ILLCONCIEVED STAIRWAYS AND ENTRIES KEEP THIS HOME FROM FLOWING

22101   Non Addition

CREATING SPACES tm           by Marcia Lyon

Stairways that look (and feel) like afterthoughts degrade the value of the home. They certainly don’t have to be a prominent feature but if your only way upstairs to the bedrooms is through a weird closet in the kitchen, that can impact daily life.

Houses get changed through the years and those changes are not always well thought out. Usually, people make a reactive change to their homes to solve an immanent problem, sometimes creating uncomfortable proportions and peculiar roof lines.

Back up, take a breath and work the plan for good traffic patterns, views, and proportions.

PROBLEM

This story and a half home was probably built in the 30’s.  I suspect there had been a porch (A) for the front door (B) instead of a concrete stoop.  Guests enter the home in an oversized living room (C). There is a fireplace (D) that is not in an ideal location, but I’d rather save money and keep it where it is and make it work.

A very large dining room (E) is next, with a den (F) off it.  The next room is the kitchen (G), which is isolated from the living space.  A half bath (H) opens off the kitchen, which most people would find objectional. Another door in the kitchen exposes a fairly tight and dark stairway (I) up to the two bedrooms and full bath (not shown) upstairs.

A former porch (J) off the dining room (E) must have been nice or at least functional at one time, but now, it is where the stair to the basement (K) was put.  An awkward double stair with a landing is how the side yard is accessed (L). This is essentially the back door – but to nothing because no outdoor living space was developed.

The laundry is in the basement, so this stair is used at least once a week.  Since the porch was so chopped up, it wasn’t good for anything except accumulated junk.  It was full.

This whole house made me feel uncomfortable and the homeowners felt the same. They had lived in the home for 8 months and knew that they wanted some big changes!

SOLUTION

With no garage or desire for one, they were happy with parking in the circle drive. The front door (B) needed a porch (A) to identify the entrance. I claimed this end of the living room (C) for an entry (M), coat closet (N), and stairs up (O) and down (P).  We made a dramatic statement by removing the ceiling in the living room (C), resulting in a cathedral ceiling.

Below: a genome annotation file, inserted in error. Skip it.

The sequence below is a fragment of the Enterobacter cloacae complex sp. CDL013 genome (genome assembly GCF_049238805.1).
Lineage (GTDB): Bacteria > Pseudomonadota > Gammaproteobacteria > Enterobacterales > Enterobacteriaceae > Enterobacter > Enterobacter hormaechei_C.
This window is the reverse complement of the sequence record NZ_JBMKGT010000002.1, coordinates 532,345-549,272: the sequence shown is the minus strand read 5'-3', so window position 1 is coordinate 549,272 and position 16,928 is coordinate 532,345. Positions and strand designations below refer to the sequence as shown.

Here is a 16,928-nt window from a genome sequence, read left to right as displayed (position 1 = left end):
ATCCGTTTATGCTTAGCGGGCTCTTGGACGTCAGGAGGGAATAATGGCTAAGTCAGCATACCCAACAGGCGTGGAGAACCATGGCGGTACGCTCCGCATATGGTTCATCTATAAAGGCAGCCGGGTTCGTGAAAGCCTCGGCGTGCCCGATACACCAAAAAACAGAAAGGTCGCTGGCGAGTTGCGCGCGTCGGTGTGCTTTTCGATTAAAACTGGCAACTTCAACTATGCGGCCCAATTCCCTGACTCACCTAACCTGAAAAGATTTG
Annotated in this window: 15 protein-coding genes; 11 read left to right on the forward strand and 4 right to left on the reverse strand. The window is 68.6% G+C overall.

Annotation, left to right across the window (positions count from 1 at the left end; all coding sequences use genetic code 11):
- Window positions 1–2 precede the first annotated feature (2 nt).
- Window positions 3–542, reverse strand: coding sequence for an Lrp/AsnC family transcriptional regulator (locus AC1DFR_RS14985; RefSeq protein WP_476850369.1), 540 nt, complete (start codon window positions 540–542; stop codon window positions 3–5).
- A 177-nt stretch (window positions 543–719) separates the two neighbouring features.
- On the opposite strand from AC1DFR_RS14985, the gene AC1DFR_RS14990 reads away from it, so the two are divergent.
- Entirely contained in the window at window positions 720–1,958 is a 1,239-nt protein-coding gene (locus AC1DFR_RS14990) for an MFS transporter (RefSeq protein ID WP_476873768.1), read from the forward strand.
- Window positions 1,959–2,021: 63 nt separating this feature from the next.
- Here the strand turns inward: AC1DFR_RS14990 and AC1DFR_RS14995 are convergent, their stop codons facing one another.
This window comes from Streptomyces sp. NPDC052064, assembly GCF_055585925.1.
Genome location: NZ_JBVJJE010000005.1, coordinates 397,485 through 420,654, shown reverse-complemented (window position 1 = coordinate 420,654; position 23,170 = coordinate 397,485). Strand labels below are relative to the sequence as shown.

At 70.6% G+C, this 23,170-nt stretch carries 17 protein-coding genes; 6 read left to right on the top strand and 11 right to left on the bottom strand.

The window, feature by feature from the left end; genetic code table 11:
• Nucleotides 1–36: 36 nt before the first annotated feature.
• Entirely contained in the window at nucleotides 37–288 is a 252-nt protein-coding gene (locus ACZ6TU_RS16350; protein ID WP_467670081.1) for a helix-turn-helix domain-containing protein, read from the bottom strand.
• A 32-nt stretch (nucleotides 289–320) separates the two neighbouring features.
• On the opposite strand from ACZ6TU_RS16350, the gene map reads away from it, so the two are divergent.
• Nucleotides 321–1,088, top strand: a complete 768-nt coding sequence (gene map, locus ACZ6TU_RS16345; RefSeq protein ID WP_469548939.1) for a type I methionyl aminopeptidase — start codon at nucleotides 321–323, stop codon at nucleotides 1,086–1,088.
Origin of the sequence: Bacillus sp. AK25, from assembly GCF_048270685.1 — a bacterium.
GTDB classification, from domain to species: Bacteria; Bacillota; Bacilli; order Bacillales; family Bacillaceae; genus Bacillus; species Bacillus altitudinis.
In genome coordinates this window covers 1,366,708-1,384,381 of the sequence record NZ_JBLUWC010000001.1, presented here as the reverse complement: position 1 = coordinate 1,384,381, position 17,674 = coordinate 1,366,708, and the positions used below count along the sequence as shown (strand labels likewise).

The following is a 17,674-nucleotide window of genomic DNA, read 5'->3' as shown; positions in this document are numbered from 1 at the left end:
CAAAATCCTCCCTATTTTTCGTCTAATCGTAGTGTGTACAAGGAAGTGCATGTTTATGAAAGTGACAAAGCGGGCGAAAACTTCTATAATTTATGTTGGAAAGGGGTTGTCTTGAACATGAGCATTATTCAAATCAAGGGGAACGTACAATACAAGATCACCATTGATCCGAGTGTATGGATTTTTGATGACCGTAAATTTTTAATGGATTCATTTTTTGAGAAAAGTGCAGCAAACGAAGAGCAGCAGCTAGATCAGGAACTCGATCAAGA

The kitchen (G) was relocated into the dining room (E), making the island a main gathering spot for the house. I recessed two closet style pantries (R) into the existing den (F).  The den door (S) was put in the living room (C).  A built-in desk made this more abbreviated space work efficiently.

The porch was rebuilt and made to be heated and cooled with the house.  The new dining room (J) is more convenient and has a view.

The tiny half bath (H) was enlarged, and a window added.  Now, it is off a hall and not the kitchen. The former stair up (I) and what remained of the kitchen made a great laundry room (T).  A new, short hall (U) is the way everyone can access the new deck (V), bringing people out to enjoy the newly landscaped side yard. This new back door (full glass) is not far from the kitchen and dining rooms.

MARCIA LYON is a professional remodeling designer and freelance writer, producing projects locally and several other areas across the US and Canada. Like Creating Spaces on Facebook! Reach Marcia at archimeatus@gmail.com; or phone 515-991-1300.   Her website is http://www.creatingspacesdesign.com

Standard

Leave a Reply

Fill in your details below or click an icon to log in:

WordPress.com Logo

You are commenting using your WordPress.com account. Log Out /  Change )

Google photo

You are commenting using your Google account. Log Out /  Change )

Twitter picture

You are commenting using your Twitter account. Log Out /  Change )

Facebook photo

You are commenting using your Facebook account. Log Out /  Change )

Connecting to %s